Part 1 of The Edgy Advantage introduced us to a grocery store owner who wanted a more reliable way of monitoring a large number of refrigerators in her store. The problem was simple: if the temperature goes above a specific temperature threshold, she must take quick action or risk lost product (and perhaps a city financial penalty). Our owner used a simple IoT solution to help her employees more reliably stay on top of the situation.
Our owner has an opportunity: the power company wants to know if she will agree to their deal that would require her to drop power consumption by a certain percentage. In return, she would receive a large amount of credit in her account.
The opportunity sounds like a good deal, but our owner is worried that dropping the power consumption will cause her refrigerators to heat up past the safe threshold. The store owner knows that she has the necessary data: live temperature readings, and the power meter's live data (same format as the temperature data: watt readings every half minute).
Over the next week, our owner takes careful note of measurements from the power reader and temperature data. She tries experimenting with lower power consumption, noting the resulting temperature change. However, the number of variables that she must now account for is vast - for example, a more substantial amount of customers in the store means the more frequent opening of the refrigerator doors. It seems impossible to build a definitive trend to agree to the power company's offer. Our savvy owner goes home defeated.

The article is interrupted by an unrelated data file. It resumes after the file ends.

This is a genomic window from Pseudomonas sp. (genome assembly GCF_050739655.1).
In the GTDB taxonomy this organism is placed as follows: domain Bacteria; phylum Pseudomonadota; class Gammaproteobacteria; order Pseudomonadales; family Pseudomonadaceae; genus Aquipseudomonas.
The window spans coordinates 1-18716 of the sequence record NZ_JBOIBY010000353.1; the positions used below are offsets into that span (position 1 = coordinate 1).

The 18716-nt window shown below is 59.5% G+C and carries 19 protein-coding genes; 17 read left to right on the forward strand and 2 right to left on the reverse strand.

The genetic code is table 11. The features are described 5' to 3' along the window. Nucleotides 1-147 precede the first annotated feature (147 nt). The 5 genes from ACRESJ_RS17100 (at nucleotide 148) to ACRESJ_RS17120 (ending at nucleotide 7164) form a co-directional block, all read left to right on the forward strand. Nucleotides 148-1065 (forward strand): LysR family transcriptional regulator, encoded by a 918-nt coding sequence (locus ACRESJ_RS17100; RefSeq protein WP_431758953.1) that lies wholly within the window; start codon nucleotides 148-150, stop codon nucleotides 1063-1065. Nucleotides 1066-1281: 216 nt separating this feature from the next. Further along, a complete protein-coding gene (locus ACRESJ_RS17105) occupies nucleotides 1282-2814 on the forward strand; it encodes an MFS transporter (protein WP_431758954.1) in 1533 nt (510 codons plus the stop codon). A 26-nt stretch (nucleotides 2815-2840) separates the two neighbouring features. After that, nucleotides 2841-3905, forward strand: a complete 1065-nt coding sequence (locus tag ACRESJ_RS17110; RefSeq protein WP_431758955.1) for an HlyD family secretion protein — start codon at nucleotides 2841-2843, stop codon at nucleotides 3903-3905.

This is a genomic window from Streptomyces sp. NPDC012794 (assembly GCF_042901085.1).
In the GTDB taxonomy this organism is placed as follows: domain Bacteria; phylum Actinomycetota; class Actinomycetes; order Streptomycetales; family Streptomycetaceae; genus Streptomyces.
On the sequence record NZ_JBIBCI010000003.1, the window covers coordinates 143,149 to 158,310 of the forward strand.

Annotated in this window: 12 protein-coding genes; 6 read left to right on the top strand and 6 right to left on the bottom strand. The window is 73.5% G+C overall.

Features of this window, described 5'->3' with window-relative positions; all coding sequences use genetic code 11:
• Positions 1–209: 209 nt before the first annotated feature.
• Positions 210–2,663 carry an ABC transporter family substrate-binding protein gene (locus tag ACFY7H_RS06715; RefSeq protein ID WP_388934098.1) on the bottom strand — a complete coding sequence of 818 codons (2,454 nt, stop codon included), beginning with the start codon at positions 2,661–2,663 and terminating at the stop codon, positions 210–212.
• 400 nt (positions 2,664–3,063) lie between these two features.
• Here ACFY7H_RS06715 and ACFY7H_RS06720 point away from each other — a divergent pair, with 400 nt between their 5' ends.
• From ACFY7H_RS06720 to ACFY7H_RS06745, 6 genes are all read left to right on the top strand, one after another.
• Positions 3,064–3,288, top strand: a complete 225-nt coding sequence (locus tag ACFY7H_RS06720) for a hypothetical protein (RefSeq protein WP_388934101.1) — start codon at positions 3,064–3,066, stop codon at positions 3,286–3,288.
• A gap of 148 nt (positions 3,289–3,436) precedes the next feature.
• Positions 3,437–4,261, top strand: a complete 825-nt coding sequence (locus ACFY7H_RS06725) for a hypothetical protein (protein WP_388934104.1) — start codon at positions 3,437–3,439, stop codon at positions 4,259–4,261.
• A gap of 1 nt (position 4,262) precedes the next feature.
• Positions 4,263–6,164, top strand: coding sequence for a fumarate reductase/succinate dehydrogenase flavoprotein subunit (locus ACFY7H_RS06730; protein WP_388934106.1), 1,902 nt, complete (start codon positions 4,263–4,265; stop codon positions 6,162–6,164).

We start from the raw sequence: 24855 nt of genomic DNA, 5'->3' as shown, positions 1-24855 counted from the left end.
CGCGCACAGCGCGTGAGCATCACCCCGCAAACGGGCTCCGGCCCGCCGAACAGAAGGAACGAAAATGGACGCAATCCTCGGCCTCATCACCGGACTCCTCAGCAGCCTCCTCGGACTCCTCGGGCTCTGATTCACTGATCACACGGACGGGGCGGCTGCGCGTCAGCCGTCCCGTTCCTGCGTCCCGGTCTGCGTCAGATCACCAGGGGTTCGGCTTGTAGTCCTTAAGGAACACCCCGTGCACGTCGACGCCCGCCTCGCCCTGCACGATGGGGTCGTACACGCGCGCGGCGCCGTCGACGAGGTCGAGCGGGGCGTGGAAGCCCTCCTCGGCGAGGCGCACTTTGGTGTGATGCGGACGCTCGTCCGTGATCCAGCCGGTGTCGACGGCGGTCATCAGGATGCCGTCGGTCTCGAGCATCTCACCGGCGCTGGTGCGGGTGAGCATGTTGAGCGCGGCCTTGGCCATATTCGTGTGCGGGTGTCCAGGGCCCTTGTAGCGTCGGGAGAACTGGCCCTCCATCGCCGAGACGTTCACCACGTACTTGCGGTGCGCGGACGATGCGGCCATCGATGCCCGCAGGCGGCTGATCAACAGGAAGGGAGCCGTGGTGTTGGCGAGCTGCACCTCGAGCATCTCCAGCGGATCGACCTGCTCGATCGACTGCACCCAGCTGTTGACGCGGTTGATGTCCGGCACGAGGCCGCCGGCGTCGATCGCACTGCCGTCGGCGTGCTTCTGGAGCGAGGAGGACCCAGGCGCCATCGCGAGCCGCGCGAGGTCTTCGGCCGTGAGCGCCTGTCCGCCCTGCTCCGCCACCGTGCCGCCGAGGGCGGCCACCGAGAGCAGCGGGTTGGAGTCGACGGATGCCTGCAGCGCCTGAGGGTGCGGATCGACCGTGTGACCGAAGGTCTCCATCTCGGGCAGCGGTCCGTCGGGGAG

However, before leaving for the evening, the owner happens to speak with a customer well versed in IoT. He tells her about an augmentation to her smart store setup that might help her: IoT Edge.
IoT Edge won't provide her with any more raw data; it will, however, take the live data streams as inputs into its modules. As data flows into the edge device, any modules deployed to it can run sophisticated programs against the data. Consider a simple example: one module might record each temperature data point that flows into the edge device and report the average temperature every 10 minutes (so, 20 data points). This aggregated data might be considered more meaningful to someone.
As time passes, individual temperature data points lose their value, but aggregated data can still provide value! Put another way: our owner probably won't care what the exact temperature of refrigerator #2 was at 1:34:30 PM on September 1st, 2019. However, our owner might care that on September 1st, 2019, the temperature trend over the day had a particular shape. This historical trend can be applied to another data set (perhaps a collection that represents the number of times customers opened the refrigerator door) backing a sophisticated analytics view.
Modules can manage an arbitrary number of data inputs, so writing a module that can map temperature data to power usage data should be trivial! However, as I stated in Part 1, IoT Edge relies on "IoT" - one does not replace the other, and the need for Edge only appeared after the power company presented our owner with an offer. To make the point clear - had the owner never been approached with the power company's deal, her existing "classic" IoT setup was perfect for what she needed.
Our owner, armed with new tech and ambition, is ready to take action! In Part 3, we will finalize our owner's story and provide her with the tools needed to give the power company a confident answer.
I am looking forward to it!